To answer the title question, yes, computation is independent of hardware. Computation is defined by the transformation of information, not by how it's embedded in the real world. This is easy to see: all the computation models have a mathematical formulation, and you can write mathematics as symbols on paper. In fact, many models of computation, such as the lambda calculus (1936) and Turing machines (1936) were invented before there were general-purpose computing machines (there were numeric calculators and data sorters, but programmable machines didn't exist until the 1940s).
It is possible to model today's computers by mathematical tools. They're just finite-state machines, after all. There are a lot of states, so a complete pen-and-paper representation is not feasible, but if you only model the part that you're interested in, that can be within reach.
As to whether there is only a single notion of computation, we don't know. We think so: that's the Church-Turing thesis. We think so because we've invented a lot of models of computation, and they all turned out to be equivalent. Some of them are easier to work with than others, or more directly applicable to certain problems, or are a closer match for certain computing hardware (e.g. in terms of performance or locality). But they can express the same computations.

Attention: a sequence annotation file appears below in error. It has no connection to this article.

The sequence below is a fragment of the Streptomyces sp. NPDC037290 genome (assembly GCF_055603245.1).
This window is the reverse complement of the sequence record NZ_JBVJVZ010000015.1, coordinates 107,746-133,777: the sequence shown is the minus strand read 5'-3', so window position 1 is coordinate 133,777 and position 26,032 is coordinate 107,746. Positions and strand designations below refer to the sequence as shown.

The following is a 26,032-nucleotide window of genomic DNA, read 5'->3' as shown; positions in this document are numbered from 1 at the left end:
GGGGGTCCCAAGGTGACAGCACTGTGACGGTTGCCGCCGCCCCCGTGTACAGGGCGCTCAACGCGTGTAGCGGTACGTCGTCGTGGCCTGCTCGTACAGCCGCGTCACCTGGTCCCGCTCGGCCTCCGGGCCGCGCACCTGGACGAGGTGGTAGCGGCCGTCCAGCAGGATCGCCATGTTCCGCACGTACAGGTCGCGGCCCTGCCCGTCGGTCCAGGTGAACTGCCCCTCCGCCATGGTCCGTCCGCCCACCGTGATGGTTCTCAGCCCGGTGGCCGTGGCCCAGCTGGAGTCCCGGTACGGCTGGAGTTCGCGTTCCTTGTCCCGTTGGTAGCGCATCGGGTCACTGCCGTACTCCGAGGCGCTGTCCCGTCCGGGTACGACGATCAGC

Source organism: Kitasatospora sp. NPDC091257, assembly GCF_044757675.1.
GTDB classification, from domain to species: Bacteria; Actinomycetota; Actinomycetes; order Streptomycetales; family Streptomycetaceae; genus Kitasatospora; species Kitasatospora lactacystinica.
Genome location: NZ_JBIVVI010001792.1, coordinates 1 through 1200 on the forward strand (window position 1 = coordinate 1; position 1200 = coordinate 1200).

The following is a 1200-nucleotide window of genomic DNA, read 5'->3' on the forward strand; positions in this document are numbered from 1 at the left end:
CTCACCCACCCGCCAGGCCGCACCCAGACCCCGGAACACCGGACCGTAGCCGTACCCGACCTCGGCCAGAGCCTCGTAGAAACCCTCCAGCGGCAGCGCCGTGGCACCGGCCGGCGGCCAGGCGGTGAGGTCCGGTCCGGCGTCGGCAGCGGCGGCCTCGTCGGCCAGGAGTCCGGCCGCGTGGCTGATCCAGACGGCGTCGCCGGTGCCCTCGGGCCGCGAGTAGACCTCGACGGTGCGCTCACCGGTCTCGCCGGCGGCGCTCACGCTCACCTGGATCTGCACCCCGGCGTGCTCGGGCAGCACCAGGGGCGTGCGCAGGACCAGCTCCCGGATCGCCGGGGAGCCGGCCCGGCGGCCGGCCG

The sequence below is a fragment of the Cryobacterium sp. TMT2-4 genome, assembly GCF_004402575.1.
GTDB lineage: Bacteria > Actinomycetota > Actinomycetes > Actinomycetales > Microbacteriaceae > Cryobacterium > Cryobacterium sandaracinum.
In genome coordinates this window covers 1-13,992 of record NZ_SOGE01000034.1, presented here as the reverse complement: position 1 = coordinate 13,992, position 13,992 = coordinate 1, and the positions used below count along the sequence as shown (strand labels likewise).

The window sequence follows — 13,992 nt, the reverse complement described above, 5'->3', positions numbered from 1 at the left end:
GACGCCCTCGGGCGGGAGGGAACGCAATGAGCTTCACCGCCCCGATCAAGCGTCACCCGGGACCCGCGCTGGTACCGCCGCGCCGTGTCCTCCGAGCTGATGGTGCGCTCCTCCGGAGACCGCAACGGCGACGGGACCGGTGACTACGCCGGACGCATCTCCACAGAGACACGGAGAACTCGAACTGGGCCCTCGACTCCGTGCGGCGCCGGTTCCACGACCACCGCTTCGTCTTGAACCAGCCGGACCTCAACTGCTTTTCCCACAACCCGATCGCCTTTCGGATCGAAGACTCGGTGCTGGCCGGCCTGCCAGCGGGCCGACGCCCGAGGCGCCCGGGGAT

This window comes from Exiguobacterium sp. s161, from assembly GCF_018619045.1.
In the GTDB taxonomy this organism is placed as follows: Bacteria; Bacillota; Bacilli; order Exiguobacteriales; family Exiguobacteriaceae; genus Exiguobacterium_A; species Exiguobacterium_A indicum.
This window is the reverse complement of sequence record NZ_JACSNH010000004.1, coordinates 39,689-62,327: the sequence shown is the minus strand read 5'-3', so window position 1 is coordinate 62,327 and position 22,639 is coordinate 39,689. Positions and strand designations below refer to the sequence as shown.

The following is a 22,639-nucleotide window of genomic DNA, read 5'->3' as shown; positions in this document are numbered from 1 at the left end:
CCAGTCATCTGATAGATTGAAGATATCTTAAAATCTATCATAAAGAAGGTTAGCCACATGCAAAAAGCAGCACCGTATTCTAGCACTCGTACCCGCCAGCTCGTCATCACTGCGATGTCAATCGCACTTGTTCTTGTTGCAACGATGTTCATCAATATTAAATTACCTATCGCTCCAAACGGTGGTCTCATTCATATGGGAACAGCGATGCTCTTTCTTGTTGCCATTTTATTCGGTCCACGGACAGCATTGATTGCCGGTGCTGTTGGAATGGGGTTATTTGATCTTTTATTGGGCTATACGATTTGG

Are Turing machines (or any of the equivalent concepts) the last word on the topic? We don't know. We certainly have weaker models of computation, but we think of them as restricted computation. And we have stronger models of computation, but we think of them as “magic“ — we can reason about them, but we have no idea how they could be implemented.
Is the brain a Turing machine? That's a question about the brain, and we don't know. We know that it's at least as powerful as a Turing machine, since it can simulate one. We are very far from being able to accurately simulate a brain with a Turing machine, but we don't know whether that's a matter of scale (a brain has tens of millions of neurons — a PC doesn't have enough memory to even store all the connexions). We do tend to think of brains as being more powerful than computers — when a problem is undecidable (in the Turing computation sense), we offer to solve it by thinking, but that doesn't answer the question. When we solve a problem by thinking, the solution is expressible in Turing machine terms. The problem solving method, however, may or may not be more powerful than Turing machines.
Would aliens have the same notion of computations? We don't know. We think so — mathematics seems universal to us — but that's a question about aliens, and since we don't know anything about aliens except what your imagination tells us, we can't answer it.